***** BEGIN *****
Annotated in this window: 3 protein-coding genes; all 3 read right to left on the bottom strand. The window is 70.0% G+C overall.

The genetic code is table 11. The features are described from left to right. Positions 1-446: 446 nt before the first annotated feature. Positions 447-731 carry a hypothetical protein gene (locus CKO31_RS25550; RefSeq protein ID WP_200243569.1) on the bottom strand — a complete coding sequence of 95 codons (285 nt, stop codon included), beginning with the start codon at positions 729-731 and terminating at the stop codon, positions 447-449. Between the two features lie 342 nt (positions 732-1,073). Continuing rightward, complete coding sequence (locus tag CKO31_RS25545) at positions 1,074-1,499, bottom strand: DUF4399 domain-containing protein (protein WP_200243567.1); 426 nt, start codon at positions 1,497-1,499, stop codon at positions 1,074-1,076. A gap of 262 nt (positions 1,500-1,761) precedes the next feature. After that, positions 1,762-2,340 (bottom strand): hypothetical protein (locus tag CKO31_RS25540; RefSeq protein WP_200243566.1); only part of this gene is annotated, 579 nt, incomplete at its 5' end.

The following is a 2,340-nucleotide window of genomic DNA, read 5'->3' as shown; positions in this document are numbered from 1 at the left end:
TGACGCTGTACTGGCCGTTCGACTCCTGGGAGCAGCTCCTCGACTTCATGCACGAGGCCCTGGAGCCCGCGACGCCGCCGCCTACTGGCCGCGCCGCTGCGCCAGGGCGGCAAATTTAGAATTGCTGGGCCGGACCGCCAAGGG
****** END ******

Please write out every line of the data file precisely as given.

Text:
Annotated in this window: 3 protein-coding genes; all 3 read right to left on the bottom strand. The window is 70.0% G+C overall.

The genetic code is table 11. The features are described from left to right. Positions 1-446: 446 nt before the first annotated feature. Positions 447-731 carry a hypothetical protein gene (locus CKO31_RS25550; RefSeq protein ID WP_200243569.1) on the bottom strand — a complete coding sequence of 95 codons (285 nt, stop codon included), beginning with the start codon at positions 729-731 and terminating at the stop codon, positions 447-449. Between the two features lie 342 nt (positions 732-1,073). Continuing rightward, complete coding sequence (locus tag CKO31_RS25545) at positions 1,074-1,499, bottom strand: DUF4399 domain-containing protein (protein WP_200243567.1); 426 nt, start codon at positions 1,497-1,499, stop codon at positions 1,074-1,076. A gap of 262 nt (positions 1,500-1,761) precedes the next feature. After that, positions 1,762-2,340 (bottom strand): hypothetical protein (locus tag CKO31_RS25540; RefSeq protein WP_200243566.1); only part of this gene is annotated, 579 nt, incomplete at its 5' end.

The following is a 2,340-nucleotide window of genomic DNA, read 5'->3' as shown; positions in this document are numbered from 1 at the left end:
TGACGCTGTACTGGCCGTTCGACTCCTGGGAGCAGCTCCTCGACTTCATGCACGAGGCCCTGGAGCCCGCGACGCCGCCGCCTACTGGCCGCGCCGCTGCGCCAGGGCGGCAAATTTAGAATTGCTGGGCCGGACCGCCAAGGG